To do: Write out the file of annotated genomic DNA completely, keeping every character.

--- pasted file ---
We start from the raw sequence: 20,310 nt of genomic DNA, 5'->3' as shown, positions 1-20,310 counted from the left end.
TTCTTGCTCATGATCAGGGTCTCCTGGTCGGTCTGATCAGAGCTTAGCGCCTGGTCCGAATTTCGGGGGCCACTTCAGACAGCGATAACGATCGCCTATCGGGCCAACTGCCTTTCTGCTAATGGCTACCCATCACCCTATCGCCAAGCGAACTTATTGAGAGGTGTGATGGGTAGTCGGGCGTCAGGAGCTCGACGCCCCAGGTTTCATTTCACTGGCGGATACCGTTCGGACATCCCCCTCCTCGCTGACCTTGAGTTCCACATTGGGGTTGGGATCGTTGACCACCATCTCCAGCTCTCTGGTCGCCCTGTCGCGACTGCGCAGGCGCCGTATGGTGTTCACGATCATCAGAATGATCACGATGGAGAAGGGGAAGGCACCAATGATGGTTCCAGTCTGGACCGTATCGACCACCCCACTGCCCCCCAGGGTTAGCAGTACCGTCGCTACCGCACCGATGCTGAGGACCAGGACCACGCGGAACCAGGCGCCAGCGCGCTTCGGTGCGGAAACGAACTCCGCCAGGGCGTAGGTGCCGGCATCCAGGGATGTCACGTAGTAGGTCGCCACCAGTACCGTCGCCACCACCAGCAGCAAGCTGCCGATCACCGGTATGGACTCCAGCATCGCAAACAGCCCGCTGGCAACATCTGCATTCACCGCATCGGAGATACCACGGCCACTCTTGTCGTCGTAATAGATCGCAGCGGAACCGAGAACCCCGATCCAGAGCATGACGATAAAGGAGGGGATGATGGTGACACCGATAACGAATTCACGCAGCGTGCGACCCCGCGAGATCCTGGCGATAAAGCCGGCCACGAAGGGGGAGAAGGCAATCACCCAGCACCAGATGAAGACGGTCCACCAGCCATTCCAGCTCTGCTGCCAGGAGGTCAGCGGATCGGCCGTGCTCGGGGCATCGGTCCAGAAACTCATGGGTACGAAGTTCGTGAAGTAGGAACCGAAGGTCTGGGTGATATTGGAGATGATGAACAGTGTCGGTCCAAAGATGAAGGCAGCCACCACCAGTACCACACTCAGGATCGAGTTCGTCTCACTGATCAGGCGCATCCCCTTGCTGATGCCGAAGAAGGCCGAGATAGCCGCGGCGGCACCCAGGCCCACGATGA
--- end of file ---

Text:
We start from the raw sequence: 20,310 nt of genomic DNA, 5'->3' as shown, positions 1-20,310 counted from the left end.
TTCTTGCTCATGATCAGGGTCTCCTGGTCGGTCTGATCAGAGCTTAGCGCCTGGTCCGAATTTCGGGGGCCACTTCAGACAGCGATAACGATCGCCTATCGGGCCAACTGCCTTTCTGCTAATGGCTACCCATCACCCTATCGCCAAGCGAACTTATTGAGAGGTGTGATGGGTAGTCGGGCGTCAGGAGCTCGACGCCCCAGGTTTCATTTCACTGGCGGATACCGTTCGGACATCCCCCTCCTCGCTGACCTTGAGTTCCACATTGGGGTTGGGATCGTTGACCACCATCTCCAGCTCTCTGGTCGCCCTGTCGCGACTGCGCAGGCGCCGTATGGTGTTCACGATCATCAGAATGATCACGATGGAGAAGGGGAAGGCACCAATGATGGTTCCAGTCTGGACCGTATCGACCACCCCACTGCCCCCCAGGGTTAGCAGTACCGTCGCTACCGCACCGATGCTGAGGACCAGGACCACGCGGAACCAGGCGCCAGCGCGCTTCGGTGCGGAAACGAACTCCGCCAGGGCGTAGGTGCCGGCATCCAGGGATGTCACGTAGTAGGTCGCCACCAGTACCGTCGCCACCACCAGCAGCAAGCTGCCGATCACCGGTATGGACTCCAGCATCGCAAACAGCCCGCTGGCAACATCTGCATTCACCGCATCGGAGATACCACGGCCACTCTTGTCGTCGTAATAGATCGCAGCGGAACCGAGAACCCCGATCCAGAGCATGACGATAAAGGAGGGGATGATGGTGACACCGATAACGAATTCACGCAGCGTGCGACCCCGCGAGATCCTGGCGATAAAGCCGGCCACGAAGGGGGAGAAGGCAATCACCCAGCACCAGATGAAGACGGTCCACCAGCCATTCCAGCTCTGCTGCCAGGAGGTCAGCGGATCGGCCGTGCTCGGGGCATCGGTCCAGAAACTCATGGGTACGAAGTTCGTGAAGTAGGAACCGAAGGTCTGGGTGATATTGGAGATGATGAACAGTGTCGGTCCAAAGATGAAGGCAGCCACCACCAGTACCACACTCAGGATCGAGTTCGTCTCACTGATCAGGCGCATCCCCTTGCTGATGCCGAAGAAGGCCGAGATAGCCGCGGCGGCACCCAGGCCCACGATGA